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Spiritual Discourse in the Academy

A Globalized Indigenous Perspective

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Edited By Njoki Nathani Wane, Francis Akena Adyanga and Ahmed Ali Ilmi

Spiritual Discourse in the Academy focuses on the value of spirituality as a subjugated knowledge from globalized contexts. The book's central tenet is that spirituality is the core of one's intellectual growth and that its inclusion in education acknowledges the sum total of who we are. It not only offers strategies for transformative education, but also embraces global diversity and inclusive education for the twenty-first century.
The book also provides a detailed examination of spirituality from a global context, acknowledges the detrimental legacies of colonialism on indigenous spirituality, knowledge systems, traditional justice systems, and on indigenous peoples. Spiritual Discourse in the Academy reaches out to educators, scholars, and students who are interested in the multiple roles of spirituality in schooling and society at large. It can be used for teaching courses in spirituality, education, religious studies, and cultural studies.
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Chapter Nine: Spirituality and a Mad People’s Commons

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   CHAPTER NINE

Spirituality and a Mad People’s Commons

ERICK FABRIS

INTRODUCTION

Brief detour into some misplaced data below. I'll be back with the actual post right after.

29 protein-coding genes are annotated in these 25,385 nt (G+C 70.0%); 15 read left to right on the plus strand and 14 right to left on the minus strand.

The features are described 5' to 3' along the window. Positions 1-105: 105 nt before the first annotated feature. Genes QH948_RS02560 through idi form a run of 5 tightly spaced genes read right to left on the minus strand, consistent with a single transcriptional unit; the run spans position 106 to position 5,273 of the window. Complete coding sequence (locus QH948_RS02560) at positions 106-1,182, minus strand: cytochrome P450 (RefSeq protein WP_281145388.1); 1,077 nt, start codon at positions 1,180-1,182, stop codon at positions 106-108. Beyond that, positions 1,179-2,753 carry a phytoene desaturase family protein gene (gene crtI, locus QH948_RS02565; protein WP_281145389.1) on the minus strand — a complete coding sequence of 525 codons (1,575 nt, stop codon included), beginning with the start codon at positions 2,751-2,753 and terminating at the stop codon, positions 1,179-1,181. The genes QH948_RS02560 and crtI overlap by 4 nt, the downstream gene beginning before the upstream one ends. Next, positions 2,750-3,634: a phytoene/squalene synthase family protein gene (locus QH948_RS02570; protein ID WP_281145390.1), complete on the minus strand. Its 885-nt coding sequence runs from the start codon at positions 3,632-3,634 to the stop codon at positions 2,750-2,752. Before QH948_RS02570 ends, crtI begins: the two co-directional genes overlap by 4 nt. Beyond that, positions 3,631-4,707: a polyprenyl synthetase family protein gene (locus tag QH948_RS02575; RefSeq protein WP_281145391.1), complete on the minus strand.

Spirituality seems to me a way of wondering about unknowns. It allows me to move from memories to conversations, from what is known to what is not. What brings these two into relation, the known and the unknown? This narrative inquiry suggests nature, especially as remembered from my childhood, and in a dream I lived that was labelled psychotic. This is what conditions my known and unknown. As a person conceived ‘mad’ and labelled ‘mentally ill,’ I recognize nature from my earliest memories, a place I loved. And as a Mad activist who wishes to connect with other activists, I follow Indigenous knowledges that link the land with imagination, place with memory, and for me this grounds a politics of people and cultures. Spirit pushes me to understand people nurtured by this land whose collectives and livelihoods depend on it. So as a White settler, I try to use my privilege by decolonizing my relationship to the land, and this helps me de-psychologize my memory. What I presently find helpful in doing this is the concept of the commons, a tradition that may provide for respecting nature and people in physical and emotional need. That shared space reminds me of how psychiatric detainees on locked wards who were being drugged while emotionally distraught would sometimes help one another despite their differences. Sometimes they would also give each other space. So...

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